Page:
Given India’s geographical diversity, states need to tailor their climate change plans to local concerns

India is the world’s third largest emitter of carbon dioxide after China and the United States, and the fifth most vulnerable country to the impacts of climate change, according to the 2020 Global Climate Risk Index.

India’s National Climate Action Plan and its National Climate Action Plans are receiving renewed attention in light of the November 2021 Glasgow Climate Summit, during from which Prime Minister Narendra Modi made his “panchamrita” commitments, or five-point programme.

Among the commitments is India’s goal to reach net zero by 2070 and to increase the share of renewable energy to 50% of the energy mix by 2030.

Given the country’s size and demographic weight, with many states having populations comparable to the entire population of some European countries, the incentives and disincentives in state climate action plans have enormous implications for Indian and global climate resilience.

In a federal system like India’s, one would ideally expect climate action plans to be tailored to mitigate and adapt to the unique challenges that each Indian state faces. Plans could also be expected to incorporate input from a wide range of stakeholders, including regional and local climate experts with intimate knowledge of the particular challenges in their regions.

However, a review of India’s National Climate Action Plans recalls the limits of true decentralization, evident in the outsized influence of a few consultancy firms, resulting in standardized, standardized plans that marginalize the contributions of various regional and local stakeholders and are narrow in focus.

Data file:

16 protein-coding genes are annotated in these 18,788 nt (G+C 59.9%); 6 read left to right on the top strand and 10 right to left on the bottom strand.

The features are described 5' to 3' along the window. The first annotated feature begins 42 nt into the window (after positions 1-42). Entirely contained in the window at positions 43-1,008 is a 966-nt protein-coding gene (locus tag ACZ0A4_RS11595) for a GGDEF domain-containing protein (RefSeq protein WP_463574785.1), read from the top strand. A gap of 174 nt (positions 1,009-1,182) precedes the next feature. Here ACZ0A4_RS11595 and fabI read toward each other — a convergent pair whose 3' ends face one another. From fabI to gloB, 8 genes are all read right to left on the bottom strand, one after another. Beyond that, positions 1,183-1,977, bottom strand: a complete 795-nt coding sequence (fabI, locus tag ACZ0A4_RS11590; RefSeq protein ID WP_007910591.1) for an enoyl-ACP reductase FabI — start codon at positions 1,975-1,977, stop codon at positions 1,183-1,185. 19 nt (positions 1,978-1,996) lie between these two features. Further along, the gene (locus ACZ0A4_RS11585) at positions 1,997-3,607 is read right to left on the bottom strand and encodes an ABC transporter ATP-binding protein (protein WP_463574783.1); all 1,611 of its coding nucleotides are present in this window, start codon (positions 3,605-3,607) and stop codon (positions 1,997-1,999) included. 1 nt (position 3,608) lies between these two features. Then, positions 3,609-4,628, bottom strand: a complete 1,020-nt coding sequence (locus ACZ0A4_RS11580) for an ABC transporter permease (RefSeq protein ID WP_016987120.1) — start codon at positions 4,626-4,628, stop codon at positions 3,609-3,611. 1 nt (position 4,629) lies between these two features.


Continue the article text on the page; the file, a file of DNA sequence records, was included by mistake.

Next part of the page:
India’s backsliding on developing progressive climate policies at the state level stands in stark contrast to its 2008 National Action Plan on Climate Change, released long before major global collective action began with the Paris Agreement of 2015.

The National Climate Change Action Plan encouraged all states to develop their own plans and adopted a mission-based approach consisting of eight priority areas: the National Solar Mission, the National Mission for the Improvement of Energy Efficiency, National Mission on Sustainable Habitat, National Mission for Water, National Mission for Maintaining Himalayan Ecosystem, National Mission for Green India, National Mission for Sustainable Agriculture and National Mission on strategic knowledge for climate change.

The National Climate Change Action Plan also urged states to formulate climate change mitigation and adaptation policies by enjoining that “at the level of state governments, several agencies should expand and redefine their objectives and their areas of activity” and that “State governments can also use fiscal instruments to promote appropriate options and measures.